Nonfiction November: New to My TBR

This final Nonfiction November prompt is hosted by Rennie at What’s Nonfiction? You can see her host post here. All book title links will take you to their information on Goodreads. While you’re there, go ahead and follow me! (Insert winking emoji here)

Hello, pals! I’m so proud of myself for making it the entire way through this Nonfiction November challenge. Hooray, hooray! This one is going to be FUN, because it’s all about possibility and checking out the unread shelf; anyone spend an inordinate amount of time staring wistfully at those shelves full of untouched pages, just waiting to be consumed and savored? Yeah, neither do I…

I’d like to spend this post recognizing the nonfiction books I want to get my hands on, as well as a few I found over the course of this month!

The Books

I Am, I Am, I Am: Seventeen Brushes with Death by Maggie O’Farrell (mentioned by Kristin at Kristen Kraves Books). This was also on a recent episode of Anne Bogel’s podcast, What Should I Read Next, and she described it as the scariest thing she’d read in recent years. My interest has been piqued. Plus, my local library has this, so I have no excuse not to read it.

And Now We Have Everything: On Motherhood Before I Was Ready by Meaghan O’Connell (seen on Instagram and recommended by a fellow English major from my college years). Also I’m a mom now, so it seems kind of necessary?

Save Me the Plums: My Gourmet Memoir by Ruth Reichl (recommended by my local library’s nonfiction shelves, as well as by Deb [CurlyGeek] at The Book Stop): Pretty sure this book has been slapping me in the face with its presence on the planet because it knows how much I need to read it. I love Ruth Reichl, dang it, and I’m going to get to this soon. Soonest.

Friday Night Lights by H. G. Bissinger(also mentioned by Kristin at Kristin Kraves Books): This has been sitting on my shelves unread since a library sale I went to. It was kind of an impulse buy– I’m glad to have a bit of a push to read it soon.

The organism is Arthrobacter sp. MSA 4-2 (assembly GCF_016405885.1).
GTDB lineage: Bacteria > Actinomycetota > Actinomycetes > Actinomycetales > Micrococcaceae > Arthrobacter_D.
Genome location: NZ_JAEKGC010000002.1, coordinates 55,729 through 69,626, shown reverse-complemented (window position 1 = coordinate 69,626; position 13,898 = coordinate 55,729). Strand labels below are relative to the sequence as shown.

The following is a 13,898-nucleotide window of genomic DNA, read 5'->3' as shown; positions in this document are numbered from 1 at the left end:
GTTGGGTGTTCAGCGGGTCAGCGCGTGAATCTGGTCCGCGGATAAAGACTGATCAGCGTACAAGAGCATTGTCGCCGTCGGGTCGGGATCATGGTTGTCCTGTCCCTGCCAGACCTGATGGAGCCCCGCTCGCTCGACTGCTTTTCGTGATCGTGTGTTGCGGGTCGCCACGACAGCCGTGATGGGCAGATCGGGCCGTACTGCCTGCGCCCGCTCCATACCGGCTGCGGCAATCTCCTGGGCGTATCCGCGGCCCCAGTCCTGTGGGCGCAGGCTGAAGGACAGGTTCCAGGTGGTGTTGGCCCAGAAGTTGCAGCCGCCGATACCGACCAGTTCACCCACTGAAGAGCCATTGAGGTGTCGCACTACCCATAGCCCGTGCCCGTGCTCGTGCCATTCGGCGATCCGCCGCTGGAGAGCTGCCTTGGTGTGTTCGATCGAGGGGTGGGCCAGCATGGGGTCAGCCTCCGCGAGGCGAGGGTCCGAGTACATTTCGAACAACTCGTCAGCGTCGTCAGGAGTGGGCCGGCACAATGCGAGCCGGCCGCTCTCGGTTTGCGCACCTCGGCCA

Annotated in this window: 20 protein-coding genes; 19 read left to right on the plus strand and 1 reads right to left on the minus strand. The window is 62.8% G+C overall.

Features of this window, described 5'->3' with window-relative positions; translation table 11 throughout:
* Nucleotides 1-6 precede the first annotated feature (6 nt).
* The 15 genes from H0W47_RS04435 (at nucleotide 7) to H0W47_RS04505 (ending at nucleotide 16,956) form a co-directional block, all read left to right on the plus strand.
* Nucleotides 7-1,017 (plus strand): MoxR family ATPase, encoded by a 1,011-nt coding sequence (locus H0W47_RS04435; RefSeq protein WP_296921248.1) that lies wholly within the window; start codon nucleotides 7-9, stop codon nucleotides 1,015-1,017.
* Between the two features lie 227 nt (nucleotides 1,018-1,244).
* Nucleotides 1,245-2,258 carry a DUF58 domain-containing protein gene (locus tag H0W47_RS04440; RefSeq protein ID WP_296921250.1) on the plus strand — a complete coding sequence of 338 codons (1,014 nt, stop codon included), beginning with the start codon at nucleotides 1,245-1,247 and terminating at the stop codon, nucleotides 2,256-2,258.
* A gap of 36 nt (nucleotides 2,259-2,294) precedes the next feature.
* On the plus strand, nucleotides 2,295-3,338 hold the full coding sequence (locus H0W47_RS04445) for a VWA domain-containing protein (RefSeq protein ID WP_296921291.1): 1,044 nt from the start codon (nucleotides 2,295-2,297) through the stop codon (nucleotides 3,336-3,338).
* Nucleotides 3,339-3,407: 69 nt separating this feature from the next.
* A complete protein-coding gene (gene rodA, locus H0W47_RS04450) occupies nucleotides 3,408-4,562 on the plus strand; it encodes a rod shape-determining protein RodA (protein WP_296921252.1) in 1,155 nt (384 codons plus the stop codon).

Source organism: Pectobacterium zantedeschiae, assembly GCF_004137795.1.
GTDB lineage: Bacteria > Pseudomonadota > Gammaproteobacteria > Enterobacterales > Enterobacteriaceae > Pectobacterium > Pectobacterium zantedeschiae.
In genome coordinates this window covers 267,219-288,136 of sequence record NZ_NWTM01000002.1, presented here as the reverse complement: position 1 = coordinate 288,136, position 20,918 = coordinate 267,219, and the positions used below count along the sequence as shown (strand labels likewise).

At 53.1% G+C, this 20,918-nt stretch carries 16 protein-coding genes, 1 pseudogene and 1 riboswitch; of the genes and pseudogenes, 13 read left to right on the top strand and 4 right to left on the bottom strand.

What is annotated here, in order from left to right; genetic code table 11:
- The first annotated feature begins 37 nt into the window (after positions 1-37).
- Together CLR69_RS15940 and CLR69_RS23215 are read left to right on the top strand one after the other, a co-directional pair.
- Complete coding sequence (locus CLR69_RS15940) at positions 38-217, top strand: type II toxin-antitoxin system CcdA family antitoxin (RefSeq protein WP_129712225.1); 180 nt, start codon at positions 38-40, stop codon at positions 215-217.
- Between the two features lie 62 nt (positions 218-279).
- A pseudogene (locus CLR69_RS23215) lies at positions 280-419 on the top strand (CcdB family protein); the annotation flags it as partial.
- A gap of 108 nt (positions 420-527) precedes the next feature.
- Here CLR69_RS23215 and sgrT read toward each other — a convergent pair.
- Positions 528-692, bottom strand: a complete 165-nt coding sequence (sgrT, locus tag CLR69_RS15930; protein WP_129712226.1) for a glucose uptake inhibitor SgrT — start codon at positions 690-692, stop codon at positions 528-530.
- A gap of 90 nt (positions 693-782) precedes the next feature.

The Library Geek by Susan Orlean (recommended strongly by Deb at The Book Stop): Like Friday Night Lights, this has actually been in my personal library for several months, the difference being that I used an Audible credit for it and have yet to listen because I no longer have the commute I did in the past few years. I was really excited about this one, so I need to find the oompf to read it soon!

Devil in the Grove by Gilbert King (shared by Heather at Based on a True Story): This has LONG been on my list. I think maybe it’s time. I love reading historical books, and this seems to be one of those books about our nation’s history that I keep seeing/hearing recommended.

I realize that not all of these books came to me through the Nonfiction November challenge, and I definitely recognize that none of these were first introduced to me by the challenge, but I can see that seeing these recommended by other writers has given me the final motivation to delay no longer. As well, I have decided to set real, specific goals in my nonfiction reading for 2020. I don’t normally love nonfiction comparatively speaking (most of the time), but this challenge has also forced me to realize that some of the most powerful books I have read are nonfiction.

Thank you, Nonfiction November.

Until next time, happy reading!

5 thoughts on “Nonfiction November: New to My TBR

  1. I absolutely loved The Library Book, it was my favorite book from last year. And I just now read Save Me the Plums (after also feeling like everyone everywhere was reading it) and I totally loved it. I only just started reading Ruth Reichl this year but she’s just the best! I’m also curious about Devil in the Grove, I read the author’s most recent book, Beneath a Ruthless Sun, and it was really good. You got such great recommendations!!

    Liked by 1 person

      1. Me either! I’m always in awe of people who make a reading list with actual plans for when to read them. Impossible for me. But better to read them when you’re really in the mood anyway 🙂


  2. The Maggie O’Farrell is a good choice. Some of the episodes she mentions are not exactly brushes with death but are interesting nevertheless. By the time we get towards the end and we learn about the medical problems her baby daughter experiences, I had tears in my eyes (not the best thing to happen when you are driving the car while listening to her narrate the book)


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